Cinnamon is a popular spice in many dishes. Whether it is cinnamon rolls or cinnamon toast, this spice has an appealing smell and taste. Cinnamon gives dishes a distinct flavor. Unfortunately, some people experience an allergic reaction to cinnamon. These people have high sensitivity toward a particular protein found in the spice.
What are the uses of cinnamon?
Cinnamon is a spice, which comes from the bark of various species of cinnamon trees native to certain parts of China, India and Southeast Asia. Cinnamon is mainly used in food to enhance flavor. Many people use cinnamon for medicinal purposes. It is commonly found in the following
- Chewing gum
- Breakfast cereals
- Baked goods (cookies, muffins, pies or cakes)
- Flavored tea
- Flavored coffee
People should be aware that cinnamon may not directly appear on food labels. The United States Food and Drug Administration allows manufacturers to list some ingredients, including cinnamon, under titles, such as spices or flavoring. It may also be listed on labels as cassia or mixed spice.
What are the symptoms of cinnamon allergy?
Spice allergy accounts for up to two percent of all allergies, which go undiagnosed. Only a small percent of people experience allergic reactions after ingesting or coming into contact with cinnamon. The symptoms are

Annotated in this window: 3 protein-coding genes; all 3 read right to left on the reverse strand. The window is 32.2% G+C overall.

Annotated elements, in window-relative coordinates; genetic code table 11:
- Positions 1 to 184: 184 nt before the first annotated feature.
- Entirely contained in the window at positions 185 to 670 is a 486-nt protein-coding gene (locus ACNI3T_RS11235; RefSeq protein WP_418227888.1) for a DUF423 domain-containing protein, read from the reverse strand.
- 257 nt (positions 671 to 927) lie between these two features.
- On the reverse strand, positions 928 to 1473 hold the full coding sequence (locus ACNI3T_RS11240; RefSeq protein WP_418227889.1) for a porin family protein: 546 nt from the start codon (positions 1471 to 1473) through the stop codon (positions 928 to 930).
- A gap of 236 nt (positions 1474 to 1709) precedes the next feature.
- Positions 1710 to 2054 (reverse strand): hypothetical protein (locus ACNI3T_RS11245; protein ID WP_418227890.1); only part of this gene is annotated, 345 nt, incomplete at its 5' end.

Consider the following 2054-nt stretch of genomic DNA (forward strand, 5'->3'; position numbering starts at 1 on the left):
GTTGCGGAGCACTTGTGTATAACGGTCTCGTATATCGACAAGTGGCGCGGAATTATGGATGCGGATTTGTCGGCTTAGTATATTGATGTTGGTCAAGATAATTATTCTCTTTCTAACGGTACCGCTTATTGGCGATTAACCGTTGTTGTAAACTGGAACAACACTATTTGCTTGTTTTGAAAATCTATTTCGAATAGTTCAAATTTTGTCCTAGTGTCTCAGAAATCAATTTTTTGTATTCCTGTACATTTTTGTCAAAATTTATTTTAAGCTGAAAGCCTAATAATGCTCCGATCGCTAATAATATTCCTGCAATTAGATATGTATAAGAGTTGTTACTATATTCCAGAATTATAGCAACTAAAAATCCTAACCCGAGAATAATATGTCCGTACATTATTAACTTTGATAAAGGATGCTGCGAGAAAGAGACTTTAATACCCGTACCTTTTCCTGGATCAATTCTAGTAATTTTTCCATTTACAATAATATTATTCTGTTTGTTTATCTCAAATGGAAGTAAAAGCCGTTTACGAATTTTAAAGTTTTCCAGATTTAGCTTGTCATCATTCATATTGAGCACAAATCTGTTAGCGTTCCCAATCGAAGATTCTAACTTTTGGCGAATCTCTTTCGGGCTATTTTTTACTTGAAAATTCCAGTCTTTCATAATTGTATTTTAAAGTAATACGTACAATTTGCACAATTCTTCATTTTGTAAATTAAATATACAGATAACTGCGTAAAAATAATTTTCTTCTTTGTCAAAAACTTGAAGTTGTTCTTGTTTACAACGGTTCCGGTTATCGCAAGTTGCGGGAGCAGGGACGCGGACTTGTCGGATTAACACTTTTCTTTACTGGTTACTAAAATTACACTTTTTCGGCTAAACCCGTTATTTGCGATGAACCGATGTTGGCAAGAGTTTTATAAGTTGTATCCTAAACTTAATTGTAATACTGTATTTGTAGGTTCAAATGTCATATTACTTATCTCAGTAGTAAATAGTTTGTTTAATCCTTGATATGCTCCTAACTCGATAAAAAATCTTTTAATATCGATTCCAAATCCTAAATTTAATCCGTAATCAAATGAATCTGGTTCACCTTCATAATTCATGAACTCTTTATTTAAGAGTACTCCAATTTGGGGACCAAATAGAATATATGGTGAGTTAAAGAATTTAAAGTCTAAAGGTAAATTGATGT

- Tingling, itching and swelling of the lips, face and tongue
- Swelling in other parts of the body
- Trouble breathing
- Nasal congestion
- Abdominal pain
What causes cinnamon allergy?
Breathing, touching or eating cinnamon can trigger allergic reactions in some people. The artificial cinnamon flavor in gum, toothpaste or mouthwash can cause allergic reactions in rare cases. The artificial cinnamon flavor may cause contact stomatitis, leading to burning or itching in the mouth. This condition resolves once people stop ingesting cinnamon. Cinnamyl alcohol or cinnamaldehyde, used in fragrances, can also trigger a reaction in some people.
How is cinnamon allergy treated?
The first step in treating cinnamon allergy is to avoid cinnamon or limit its exposure. If experiencing an allergic reaction, the physician may prescribe antihistamine medications, such as diphenhydramine.
The physician may also prescribe an epinephrine auto-injector to control anaphylactic reaction until the patient gets medical help. The American College of Allergy, Asthma & Immunology recommends that children with cinnamon allergy and their caretakers carry an epinephrine auto-injector to avoid any mishaps.
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